The Wisconsin-based firm behind Mass Ave’s Bottleworks District plans to spend the next decade transforming the downtown mall into an open air, pedestrian-focused campus with housing, offices and shopping.
Foot Locker, sneaker brands among users of former Carson’s space during All-Star Weekend
The space will house numerous activities, including an interactive LED half-court, retail offerings, basketball clinics, footwear customization stations and athlete appearances.Read More
Mitchell & Ness, Under Armour plan NBA All-Star shops at Circle Centre Mall
Mitchell & Ness and Under Armour will operate locations in the mall along with a pop-up from Indianapolis-based Cargo Streetwear.Read More
IBJ’s 10 most-read stories of 2023 include reports about ‘Good Bones,’ Circle Centre
Two stories about Two Chicks and a Hammer—the company behind “Good Bones”—made the list: one about the house-flipping show ending after eight seasons and the other about the closing of its Bates-Hendricks shop.Read More
Hogsett says mall redevelopment among downtown’s most significant wins
The mall redevelopment is not the largest downtown project in terms of cost. But it will elevate a vast and critical piece of real estate as more than $9 billion in other downtown projects are slated to come to completion over the next decade.Read More
A lawsuit claims the planned Cantina is too close—within one-tenth of a mile—to Circle Centre Mall’s Taco Bell, setting up unfair competition in violation the Indiana Deceptive Franchise Practices Act.
A sushi restaurant plans to take over Circle Centre space at the southeast corner of Illinois Street and Maryland Street that was previously occupied by Primanti Bros. Meanwhile, a vegan eatery is slated for the food court.
The 28-year-old downtown mall nearly doubled its profit in 2022 compared with the previous year, according to a report on the property’s operations.
On Tuesday, the Alcoholic Beverage Board of Marion County approved the transfer of a beer, wine and liquor restaurant license to lounge owner and operator Larry Jones.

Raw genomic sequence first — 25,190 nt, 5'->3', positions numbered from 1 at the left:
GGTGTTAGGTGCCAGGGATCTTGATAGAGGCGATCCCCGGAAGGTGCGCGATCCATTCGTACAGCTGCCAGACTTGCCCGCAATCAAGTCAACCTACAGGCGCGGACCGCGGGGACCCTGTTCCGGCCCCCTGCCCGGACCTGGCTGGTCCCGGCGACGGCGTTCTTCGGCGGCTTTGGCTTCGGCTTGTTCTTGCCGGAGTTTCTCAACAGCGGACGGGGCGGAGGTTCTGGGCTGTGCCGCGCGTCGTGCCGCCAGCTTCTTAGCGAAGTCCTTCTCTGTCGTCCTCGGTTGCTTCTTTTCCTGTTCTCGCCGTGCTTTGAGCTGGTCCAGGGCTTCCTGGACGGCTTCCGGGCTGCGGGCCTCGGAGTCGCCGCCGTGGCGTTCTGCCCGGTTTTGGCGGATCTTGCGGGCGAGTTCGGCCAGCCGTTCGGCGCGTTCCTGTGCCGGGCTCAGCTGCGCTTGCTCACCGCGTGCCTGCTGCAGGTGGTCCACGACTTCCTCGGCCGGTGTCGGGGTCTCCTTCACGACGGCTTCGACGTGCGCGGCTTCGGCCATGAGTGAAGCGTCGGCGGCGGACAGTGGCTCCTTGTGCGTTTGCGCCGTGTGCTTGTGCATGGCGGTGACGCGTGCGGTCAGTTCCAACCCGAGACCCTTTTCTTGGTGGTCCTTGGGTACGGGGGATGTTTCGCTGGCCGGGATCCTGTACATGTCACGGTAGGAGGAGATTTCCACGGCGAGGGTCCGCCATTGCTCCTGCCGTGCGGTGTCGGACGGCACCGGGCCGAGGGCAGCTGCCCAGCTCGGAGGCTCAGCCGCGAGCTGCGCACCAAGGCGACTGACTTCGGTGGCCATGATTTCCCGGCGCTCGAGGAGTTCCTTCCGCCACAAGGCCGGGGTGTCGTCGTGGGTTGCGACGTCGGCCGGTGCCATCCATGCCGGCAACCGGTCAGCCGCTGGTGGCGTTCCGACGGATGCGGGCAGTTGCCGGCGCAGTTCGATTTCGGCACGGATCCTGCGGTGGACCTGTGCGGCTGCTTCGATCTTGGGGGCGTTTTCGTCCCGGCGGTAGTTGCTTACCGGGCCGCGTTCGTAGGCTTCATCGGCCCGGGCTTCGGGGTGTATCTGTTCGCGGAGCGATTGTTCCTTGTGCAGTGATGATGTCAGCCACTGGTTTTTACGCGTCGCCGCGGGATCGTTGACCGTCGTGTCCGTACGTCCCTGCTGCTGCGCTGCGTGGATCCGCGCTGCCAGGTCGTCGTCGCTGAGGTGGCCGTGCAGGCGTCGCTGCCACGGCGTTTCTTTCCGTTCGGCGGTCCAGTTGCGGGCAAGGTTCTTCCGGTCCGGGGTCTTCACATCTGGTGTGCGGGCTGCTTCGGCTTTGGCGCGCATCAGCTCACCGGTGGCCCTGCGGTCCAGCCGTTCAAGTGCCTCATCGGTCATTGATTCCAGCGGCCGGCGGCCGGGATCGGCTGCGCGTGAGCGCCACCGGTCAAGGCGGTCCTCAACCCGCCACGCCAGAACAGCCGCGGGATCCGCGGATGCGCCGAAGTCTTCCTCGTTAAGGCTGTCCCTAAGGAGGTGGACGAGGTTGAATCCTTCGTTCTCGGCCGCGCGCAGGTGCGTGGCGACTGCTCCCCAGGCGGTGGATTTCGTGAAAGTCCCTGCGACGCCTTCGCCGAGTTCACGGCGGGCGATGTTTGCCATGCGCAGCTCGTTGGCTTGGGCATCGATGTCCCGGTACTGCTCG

Direct Connect has about 250 employees based in Indianapolis, with plans to hire an additional 150 workers by the end of 2023.
Parent company NYC Alliance Group, which owns several clothing brands, began opening Daily Thread stores in the Midwest a year ago and has already grown the chain to more than 40 stores, including at least five in Indiana.
The Ohio-based brewer plans to begin serving pizza and craft beer Thursday in part of the former Granite City Food & Brewery location in the downtown mall.
The ownership group plans to begin conversations with potential developers in the near future, after receiving suggestions from four design groups for remaking the massive property as a mixed-use district.
Host Mason King talks with Goldsmith about how the city and the mall owners should think about what’s next. And they discuss Goldsmith’s new book on one of the business world’s biggest problems, “Growing Fairly: How to Build Opportunity and Equity in Workforce Development.”
What’s next for the two city blocks that are now Circle Centre mall could start coming into focus over the next year.
The disclosure of the group’s composition is the first since the mall opened in 1995, and comes about one week after Circle Centre Development acknowledged Simon Property Group’s exit.
The remaining owners announced Friday that they were soliciting ideas for ways to redevelop the shopping center with an eye to multiple uses.
The downtown sports bar and casual dining restaurant opened in Circle Centre at the corner of Washington and Illinois streets in 2001 as Champps Americana.
Simon Youth Academy, an alternative high school in Indianapolis Public Schools, was created to help juniors and seniors in danger of dropping out. This year, 62 students earned diplomas from the school based in Circle Centre mall—the most in its six-year history.
Property management firm JLL sent a letter, dated April 21, to tenants to inform them that it had taken over mall management and said it is in the process of hiring a general manager for the property.
The Greenwood theater will be the first Regal location in the state to reopen, followed by other locations in weeks to come. Regal closed its theaters last year because of the pandemic.
A New York City-based restaurant and candy store chain known for its extravagant desserts, colorful decor and celebrity following is planning to open a location in downtown Indianapolis later this year.